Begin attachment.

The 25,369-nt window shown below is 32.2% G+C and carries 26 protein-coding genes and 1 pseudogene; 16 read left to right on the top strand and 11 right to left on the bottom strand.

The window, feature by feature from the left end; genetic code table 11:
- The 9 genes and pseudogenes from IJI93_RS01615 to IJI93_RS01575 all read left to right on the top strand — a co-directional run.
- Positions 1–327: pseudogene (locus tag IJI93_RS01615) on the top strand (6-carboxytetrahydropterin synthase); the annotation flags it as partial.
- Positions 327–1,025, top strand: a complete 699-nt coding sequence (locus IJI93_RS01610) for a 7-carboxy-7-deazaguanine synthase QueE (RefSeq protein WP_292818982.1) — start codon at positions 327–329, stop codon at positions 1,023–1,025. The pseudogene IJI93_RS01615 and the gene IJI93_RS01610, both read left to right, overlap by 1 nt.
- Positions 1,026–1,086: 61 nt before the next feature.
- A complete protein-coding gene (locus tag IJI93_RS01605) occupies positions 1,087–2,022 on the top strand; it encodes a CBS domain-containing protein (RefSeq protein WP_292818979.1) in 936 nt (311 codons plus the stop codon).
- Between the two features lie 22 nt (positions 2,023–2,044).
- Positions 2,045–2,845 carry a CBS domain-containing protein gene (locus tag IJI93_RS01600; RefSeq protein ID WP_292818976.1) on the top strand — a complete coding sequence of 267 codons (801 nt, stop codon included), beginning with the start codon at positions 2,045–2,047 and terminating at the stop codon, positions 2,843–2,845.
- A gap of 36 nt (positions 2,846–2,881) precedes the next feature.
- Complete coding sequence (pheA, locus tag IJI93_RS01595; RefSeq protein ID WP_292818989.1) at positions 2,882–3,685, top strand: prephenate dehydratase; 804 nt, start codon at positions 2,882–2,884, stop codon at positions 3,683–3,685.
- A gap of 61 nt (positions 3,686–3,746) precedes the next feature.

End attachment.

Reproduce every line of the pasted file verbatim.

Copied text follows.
The 25,369-nt window shown below is 32.2% G+C and carries 26 protein-coding genes and 1 pseudogene; 16 read left to right on the top strand and 11 right to left on the bottom strand.

The window, feature by feature from the left end; genetic code table 11:
- The 9 genes and pseudogenes from IJI93_RS01615 to IJI93_RS01575 all read left to right on the top strand — a co-directional run.
- Positions 1–327: pseudogene (locus tag IJI93_RS01615) on the top strand (6-carboxytetrahydropterin synthase); the annotation flags it as partial.
- Positions 327–1,025, top strand: a complete 699-nt coding sequence (locus IJI93_RS01610) for a 7-carboxy-7-deazaguanine synthase QueE (RefSeq protein WP_292818982.1) — start codon at positions 327–329, stop codon at positions 1,023–1,025. The pseudogene IJI93_RS01615 and the gene IJI93_RS01610, both read left to right, overlap by 1 nt.
- Positions 1,026–1,086: 61 nt before the next feature.
- A complete protein-coding gene (locus tag IJI93_RS01605) occupies positions 1,087–2,022 on the top strand; it encodes a CBS domain-containing protein (RefSeq protein WP_292818979.1) in 936 nt (311 codons plus the stop codon).
- Between the two features lie 22 nt (positions 2,023–2,044).
- Positions 2,045–2,845 carry a CBS domain-containing protein gene (locus tag IJI93_RS01600; RefSeq protein ID WP_292818976.1) on the top strand — a complete coding sequence of 267 codons (801 nt, stop codon included), beginning with the start codon at positions 2,045–2,047 and terminating at the stop codon, positions 2,843–2,845.
- A gap of 36 nt (positions 2,846–2,881) precedes the next feature.
- Complete coding sequence (pheA, locus tag IJI93_RS01595; RefSeq protein ID WP_292818989.1) at positions 2,882–3,685, top strand: prephenate dehydratase; 804 nt, start codon at positions 2,882–2,884, stop codon at positions 3,683–3,685.
- A gap of 61 nt (positions 3,686–3,746) precedes the next feature.